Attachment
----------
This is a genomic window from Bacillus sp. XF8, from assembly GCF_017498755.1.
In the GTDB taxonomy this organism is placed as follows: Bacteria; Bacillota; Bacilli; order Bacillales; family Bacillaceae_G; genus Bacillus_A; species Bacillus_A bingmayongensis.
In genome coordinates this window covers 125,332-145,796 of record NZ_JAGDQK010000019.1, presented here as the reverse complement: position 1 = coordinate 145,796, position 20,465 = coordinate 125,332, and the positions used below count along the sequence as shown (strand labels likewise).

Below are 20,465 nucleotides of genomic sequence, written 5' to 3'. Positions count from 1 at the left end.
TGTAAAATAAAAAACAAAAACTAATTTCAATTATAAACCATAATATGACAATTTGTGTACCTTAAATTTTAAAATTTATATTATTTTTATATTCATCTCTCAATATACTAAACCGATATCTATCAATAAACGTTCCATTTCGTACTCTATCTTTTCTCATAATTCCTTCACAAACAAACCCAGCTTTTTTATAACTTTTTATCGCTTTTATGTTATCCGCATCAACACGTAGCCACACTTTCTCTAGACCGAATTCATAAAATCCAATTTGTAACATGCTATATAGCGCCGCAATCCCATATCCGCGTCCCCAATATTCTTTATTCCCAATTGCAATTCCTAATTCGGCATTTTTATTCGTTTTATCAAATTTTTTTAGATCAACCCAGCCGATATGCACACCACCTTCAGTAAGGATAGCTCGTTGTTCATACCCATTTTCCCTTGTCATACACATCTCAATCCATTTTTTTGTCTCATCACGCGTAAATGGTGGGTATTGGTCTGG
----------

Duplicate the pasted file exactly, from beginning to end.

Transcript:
This is a genomic window from Bacillus sp. XF8, from assembly GCF_017498755.1.
In the GTDB taxonomy this organism is placed as follows: Bacteria; Bacillota; Bacilli; order Bacillales; family Bacillaceae_G; genus Bacillus_A; species Bacillus_A bingmayongensis.
In genome coordinates this window covers 125,332-145,796 of record NZ_JAGDQK010000019.1, presented here as the reverse complement: position 1 = coordinate 145,796, position 20,465 = coordinate 125,332, and the positions used below count along the sequence as shown (strand labels likewise).

Below are 20,465 nucleotides of genomic sequence, written 5' to 3'. Positions count from 1 at the left end.
TGTAAAATAAAAAACAAAAACTAATTTCAATTATAAACCATAATATGACAATTTGTGTACCTTAAATTTTAAAATTTATATTATTTTTATATTCATCTCTCAATATACTAAACCGATATCTATCAATAAACGTTCCATTTCGTACTCTATCTTTTCTCATAATTCCTTCACAAACAAACCCAGCTTTTTTATAACTTTTTATCGCTTTTATGTTATCCGCATCAACACGTAGCCACACTTTCTCTAGACCGAATTCATAAAATCCAATTTGTAACATGCTATATAGCGCCGCAATCCCATATCCGCGTCCCCAATATTCTTTATTCCCAATTGCAATTCCTAATTCGGCATTTTTATTCGTTTTATCAAATTTTTTTAGATCAACCCAGCCGATATGCACACCACCTTCAGTAAGGATAGCTCGTTGTTCATACCCATTTTCCCTTGTCATACACATCTCAATCCATTTTTTTGTCTCATCACGCGTAAATGGTGGGTATTGGTCTGG